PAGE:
Liaoning is set to be deployed

China conducts landing trials of Shenyang J-15 fighter aircraft

Trials saw the aircraft conduct landing missions

Following the completion of its first aircraft carrier Liaoning, the People’s Liberation Army Navy of China successfully completed the first landing trials of a Shenyang J-15 Flying Shark fighter aircraft.

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The trials saw the aircraft conduct landing missions from the carrier, validating its capability while meeting navy requirements with good compatibility.

Commenting on the trial, PLA Navy deputy commander vice-admiral Zhang Yongyi was quoted by Xinhua News Agency as saying: "We have done all these test flights from the very beginning, and finally we mastered the key skills for the landing of carrier-borne aircraft."

In addition to conducting a certain level of operations at sea, Liaoning is set to be deployed to the disputed waters of South China Sea amid rising maritime tensions in the Asia-Pacific region.

Babcock to support UK Navy’s Vanguard replacement programme

BAE Systems awarded a contract to Babcock

BAE Systems awarded a contract to Babcock which will see the latter provide system definition to support the UK Ministry of Defence’s programme to replace its fleet of Vanguard-Class nuclear submarines.

The award will see Babcock develop the tactical weapons handling and launch system (WHSL) and the submerged signal ejector (SSE) for the programme, featuring weapon alignment, shock mounting and firing air systems.

Babcock Defence Systems Technology director Jeff Lewis said that the company will provide system definition at a lower risk and cost of development, and aims to minimise through-life costs of the WHLS, SSE and the overall platform.

Babcock will also integrate stowages to provide a pre-assembled solution, designed to accelerate installation times during construction, reduce overall assembly costs and improve the launch control system.

USMC to receive three F-35B STOVL aircraft from Lockheed

At present, USMC is operating 13 STOVLs

Three F-35B Lightning II Joint Strike Fighter aircraft were delivered by Lockheed Martin to the US Marine Corps, marking the start of tactical operational training at Marine Corps Air Station Yuma in Arizona, US.

Lockheed Martin chairman and chief executive officer Bob Stevens said: "The F-35B is the world’s only fifth generation, supersonic, stealthy combat aircraft that can also hover, take off and land virtually anywhere marines are in action."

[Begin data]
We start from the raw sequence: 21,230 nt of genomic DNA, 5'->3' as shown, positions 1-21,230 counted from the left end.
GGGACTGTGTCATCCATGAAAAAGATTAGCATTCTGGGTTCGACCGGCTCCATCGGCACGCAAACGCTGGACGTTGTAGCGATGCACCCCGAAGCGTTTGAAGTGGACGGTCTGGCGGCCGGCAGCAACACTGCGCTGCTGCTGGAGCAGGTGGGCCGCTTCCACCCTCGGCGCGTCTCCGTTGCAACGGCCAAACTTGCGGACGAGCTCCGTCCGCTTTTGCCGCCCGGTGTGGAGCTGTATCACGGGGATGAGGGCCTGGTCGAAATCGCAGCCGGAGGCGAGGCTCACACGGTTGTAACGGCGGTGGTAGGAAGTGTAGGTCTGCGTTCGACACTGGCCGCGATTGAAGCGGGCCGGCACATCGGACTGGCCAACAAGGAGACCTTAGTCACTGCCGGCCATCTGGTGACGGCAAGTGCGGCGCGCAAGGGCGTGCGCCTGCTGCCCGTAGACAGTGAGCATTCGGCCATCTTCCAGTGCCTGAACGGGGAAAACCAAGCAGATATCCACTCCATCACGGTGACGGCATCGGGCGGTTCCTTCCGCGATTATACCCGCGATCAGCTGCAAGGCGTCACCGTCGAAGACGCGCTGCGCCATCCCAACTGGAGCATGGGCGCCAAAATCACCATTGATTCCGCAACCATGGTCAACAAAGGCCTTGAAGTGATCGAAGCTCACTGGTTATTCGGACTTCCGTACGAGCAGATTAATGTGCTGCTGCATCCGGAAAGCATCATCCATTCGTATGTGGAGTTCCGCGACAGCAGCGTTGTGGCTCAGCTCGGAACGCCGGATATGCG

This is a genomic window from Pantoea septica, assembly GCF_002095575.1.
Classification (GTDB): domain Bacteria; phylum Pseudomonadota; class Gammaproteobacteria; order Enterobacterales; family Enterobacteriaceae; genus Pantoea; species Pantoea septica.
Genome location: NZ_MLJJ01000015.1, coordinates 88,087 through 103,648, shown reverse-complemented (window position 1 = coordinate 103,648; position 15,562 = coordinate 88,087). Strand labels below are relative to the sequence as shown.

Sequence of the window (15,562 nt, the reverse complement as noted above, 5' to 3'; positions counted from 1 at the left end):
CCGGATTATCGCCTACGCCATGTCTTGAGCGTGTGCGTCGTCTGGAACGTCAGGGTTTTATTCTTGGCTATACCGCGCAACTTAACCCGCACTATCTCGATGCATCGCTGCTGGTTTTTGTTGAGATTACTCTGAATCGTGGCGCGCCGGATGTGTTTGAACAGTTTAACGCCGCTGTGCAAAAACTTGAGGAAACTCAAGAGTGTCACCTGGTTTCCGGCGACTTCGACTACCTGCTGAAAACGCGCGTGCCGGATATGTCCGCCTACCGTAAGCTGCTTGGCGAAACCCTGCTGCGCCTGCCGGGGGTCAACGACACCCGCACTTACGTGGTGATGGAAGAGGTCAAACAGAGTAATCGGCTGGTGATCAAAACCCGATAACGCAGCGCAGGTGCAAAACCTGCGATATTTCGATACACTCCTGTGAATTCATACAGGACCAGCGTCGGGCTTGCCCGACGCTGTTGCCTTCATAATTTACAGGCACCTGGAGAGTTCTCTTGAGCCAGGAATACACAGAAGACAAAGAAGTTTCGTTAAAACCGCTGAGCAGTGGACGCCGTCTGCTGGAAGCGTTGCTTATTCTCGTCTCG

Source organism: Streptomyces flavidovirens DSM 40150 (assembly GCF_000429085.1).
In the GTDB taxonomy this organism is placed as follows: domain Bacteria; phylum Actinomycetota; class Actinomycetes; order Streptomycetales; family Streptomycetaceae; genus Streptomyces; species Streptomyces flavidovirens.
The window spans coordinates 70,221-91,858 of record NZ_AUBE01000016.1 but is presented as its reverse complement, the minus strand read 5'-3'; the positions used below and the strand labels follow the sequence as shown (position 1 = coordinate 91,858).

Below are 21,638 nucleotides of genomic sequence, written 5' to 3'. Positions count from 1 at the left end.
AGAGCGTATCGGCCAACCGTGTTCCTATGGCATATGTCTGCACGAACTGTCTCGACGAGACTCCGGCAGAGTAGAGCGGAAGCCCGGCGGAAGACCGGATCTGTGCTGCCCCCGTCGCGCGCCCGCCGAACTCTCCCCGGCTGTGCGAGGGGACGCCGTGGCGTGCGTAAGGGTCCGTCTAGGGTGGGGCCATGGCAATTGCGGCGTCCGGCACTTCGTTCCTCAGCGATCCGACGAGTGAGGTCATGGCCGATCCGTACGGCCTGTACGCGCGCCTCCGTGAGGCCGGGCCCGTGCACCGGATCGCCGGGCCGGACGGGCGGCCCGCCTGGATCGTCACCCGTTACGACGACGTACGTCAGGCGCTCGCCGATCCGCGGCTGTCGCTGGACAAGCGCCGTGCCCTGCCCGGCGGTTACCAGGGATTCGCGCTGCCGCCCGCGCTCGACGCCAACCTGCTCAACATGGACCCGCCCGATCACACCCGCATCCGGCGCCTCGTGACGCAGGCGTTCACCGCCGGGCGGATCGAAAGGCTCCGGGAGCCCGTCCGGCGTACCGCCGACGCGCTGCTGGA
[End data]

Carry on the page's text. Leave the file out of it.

The addition of the three JSF aircraft, which are assigned to Marine Fighter Attack Squadron 121, takes the total number of JSF aircraft delivered to the USMC to 16.

At present, USMC is operating 13 STOVLs for pilot and maintainer training and has been assigned to the 2nd Marine Aircraft Wing’s Marine Fighter / Attack Training Squadron 501 at Eglin Air Force Base, Florida, US.

Babcock to continue submarine equipment deal with UK Navy

Vanguard and Trafalgar-Class submarines

Babcock received a through life in-service support contract from the UK Ministry of Defence to support precise time and frequency standard equipment on the UK Royal Navy’s submarine fleet.

Following on from a contract previously awarded in 2007, Babcock will support the system through a life post design services (PDS) contract for its fleet of Vanguard and Trafalgar-Class submarines, shore reference facilities, military headquarters and shore development and integration facilities.

The company will also provide an around the clock helpdesk, engineering support, technical documentation, obsolescence management, safety and environmental management, refresh oscillator clock modules and spares holding.

DARPA selects Science Applications for ACTUV prototype

Science Applications International Corporation was selected by the US Defense Advanced Research Projects Agency (DARPA) to design, build and test an anti-submarine warfare (ASW) continuous trail unmanned vessel (ACTUV) prototype.

"A final design and production plan for the ACTUV prototype will be prepared by the company."

DARPA’s autonomous vessel has been designed to follow enemy submarines for months and travel thousands of miles without major intervention and with limited human assistance.

The three-year $58m single-award, cost-plus fixed-fee (CPFF) contract supports two and three phases of the unmanned autonomous surface vessel programme and includes an 18-month $1m option for the fourth phase.

A final design and production plan for the ACTUV prototype will be prepared by the company under the programme’s second phase, whereas construction and government testing of the prototype is scheduled to be complete in the third and fourth phases respectively.

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